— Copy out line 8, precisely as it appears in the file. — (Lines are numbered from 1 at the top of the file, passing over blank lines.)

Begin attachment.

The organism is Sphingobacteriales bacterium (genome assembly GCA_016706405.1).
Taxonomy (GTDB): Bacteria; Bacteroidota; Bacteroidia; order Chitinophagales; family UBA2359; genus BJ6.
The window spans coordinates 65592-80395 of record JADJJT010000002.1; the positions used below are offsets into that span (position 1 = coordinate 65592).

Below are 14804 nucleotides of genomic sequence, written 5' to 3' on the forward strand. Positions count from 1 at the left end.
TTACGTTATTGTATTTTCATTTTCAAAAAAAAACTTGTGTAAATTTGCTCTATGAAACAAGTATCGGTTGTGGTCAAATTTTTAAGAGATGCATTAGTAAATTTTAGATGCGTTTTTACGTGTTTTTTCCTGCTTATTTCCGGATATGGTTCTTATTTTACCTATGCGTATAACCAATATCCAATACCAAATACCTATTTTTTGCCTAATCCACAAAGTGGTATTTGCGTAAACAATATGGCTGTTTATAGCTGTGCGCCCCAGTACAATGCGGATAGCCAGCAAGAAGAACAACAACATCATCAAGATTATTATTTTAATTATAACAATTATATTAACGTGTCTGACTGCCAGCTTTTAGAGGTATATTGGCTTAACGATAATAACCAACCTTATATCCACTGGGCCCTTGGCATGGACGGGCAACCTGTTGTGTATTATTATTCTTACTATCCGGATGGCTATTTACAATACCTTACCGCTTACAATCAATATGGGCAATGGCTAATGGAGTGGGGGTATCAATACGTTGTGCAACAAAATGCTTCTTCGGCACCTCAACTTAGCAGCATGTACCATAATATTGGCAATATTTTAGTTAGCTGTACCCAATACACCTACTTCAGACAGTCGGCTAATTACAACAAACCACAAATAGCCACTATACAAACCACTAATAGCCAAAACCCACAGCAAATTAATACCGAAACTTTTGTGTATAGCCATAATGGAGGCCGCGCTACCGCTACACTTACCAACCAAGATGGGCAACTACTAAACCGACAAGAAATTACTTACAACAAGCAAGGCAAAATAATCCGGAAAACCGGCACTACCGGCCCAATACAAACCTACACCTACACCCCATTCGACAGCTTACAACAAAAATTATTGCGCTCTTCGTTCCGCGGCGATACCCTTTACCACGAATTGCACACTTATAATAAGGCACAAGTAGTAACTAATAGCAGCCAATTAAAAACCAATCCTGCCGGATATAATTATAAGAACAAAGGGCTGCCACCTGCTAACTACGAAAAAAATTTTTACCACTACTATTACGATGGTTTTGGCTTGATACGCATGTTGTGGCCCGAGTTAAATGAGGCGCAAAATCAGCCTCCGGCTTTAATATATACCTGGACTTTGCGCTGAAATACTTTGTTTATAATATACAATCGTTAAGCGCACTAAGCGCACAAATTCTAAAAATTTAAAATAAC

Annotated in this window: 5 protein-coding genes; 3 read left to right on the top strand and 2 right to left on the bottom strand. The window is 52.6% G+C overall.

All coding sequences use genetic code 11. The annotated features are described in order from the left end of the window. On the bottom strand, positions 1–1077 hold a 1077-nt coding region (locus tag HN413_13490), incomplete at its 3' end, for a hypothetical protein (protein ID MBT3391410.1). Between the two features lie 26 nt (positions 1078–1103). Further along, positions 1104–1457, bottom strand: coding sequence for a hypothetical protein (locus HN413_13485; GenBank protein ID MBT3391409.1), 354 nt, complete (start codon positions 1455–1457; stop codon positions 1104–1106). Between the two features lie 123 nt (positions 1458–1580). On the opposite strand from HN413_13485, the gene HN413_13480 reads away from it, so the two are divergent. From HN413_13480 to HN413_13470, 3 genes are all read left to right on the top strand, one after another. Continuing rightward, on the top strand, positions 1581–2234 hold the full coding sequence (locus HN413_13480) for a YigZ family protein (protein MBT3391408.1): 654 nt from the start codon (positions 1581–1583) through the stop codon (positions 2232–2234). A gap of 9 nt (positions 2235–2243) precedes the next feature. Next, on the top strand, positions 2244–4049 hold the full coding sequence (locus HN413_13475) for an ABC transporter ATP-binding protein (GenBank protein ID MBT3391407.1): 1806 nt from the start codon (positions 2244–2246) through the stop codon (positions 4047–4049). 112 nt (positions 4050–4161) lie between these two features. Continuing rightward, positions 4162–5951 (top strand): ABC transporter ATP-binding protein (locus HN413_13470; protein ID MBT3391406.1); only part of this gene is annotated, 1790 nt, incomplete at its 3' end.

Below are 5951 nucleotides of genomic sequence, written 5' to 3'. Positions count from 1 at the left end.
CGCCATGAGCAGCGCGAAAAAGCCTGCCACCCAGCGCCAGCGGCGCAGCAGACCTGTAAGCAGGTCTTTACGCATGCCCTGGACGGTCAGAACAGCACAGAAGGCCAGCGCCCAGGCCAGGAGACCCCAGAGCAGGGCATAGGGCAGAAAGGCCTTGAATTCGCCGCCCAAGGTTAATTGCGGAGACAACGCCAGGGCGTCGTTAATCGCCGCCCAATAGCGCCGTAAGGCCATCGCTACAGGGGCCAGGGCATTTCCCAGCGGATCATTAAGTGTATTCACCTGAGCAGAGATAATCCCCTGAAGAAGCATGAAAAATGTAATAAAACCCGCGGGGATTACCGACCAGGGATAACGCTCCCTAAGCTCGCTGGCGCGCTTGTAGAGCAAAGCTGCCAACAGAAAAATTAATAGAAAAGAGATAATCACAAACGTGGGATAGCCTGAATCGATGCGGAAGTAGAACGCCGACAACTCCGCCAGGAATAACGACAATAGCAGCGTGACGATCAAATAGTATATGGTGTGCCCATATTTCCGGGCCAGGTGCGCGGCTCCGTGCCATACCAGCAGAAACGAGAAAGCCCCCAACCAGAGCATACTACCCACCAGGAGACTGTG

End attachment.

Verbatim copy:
Below are 5951 nucleotides of genomic sequence, written 5' to 3'. Positions count from 1 at the left end.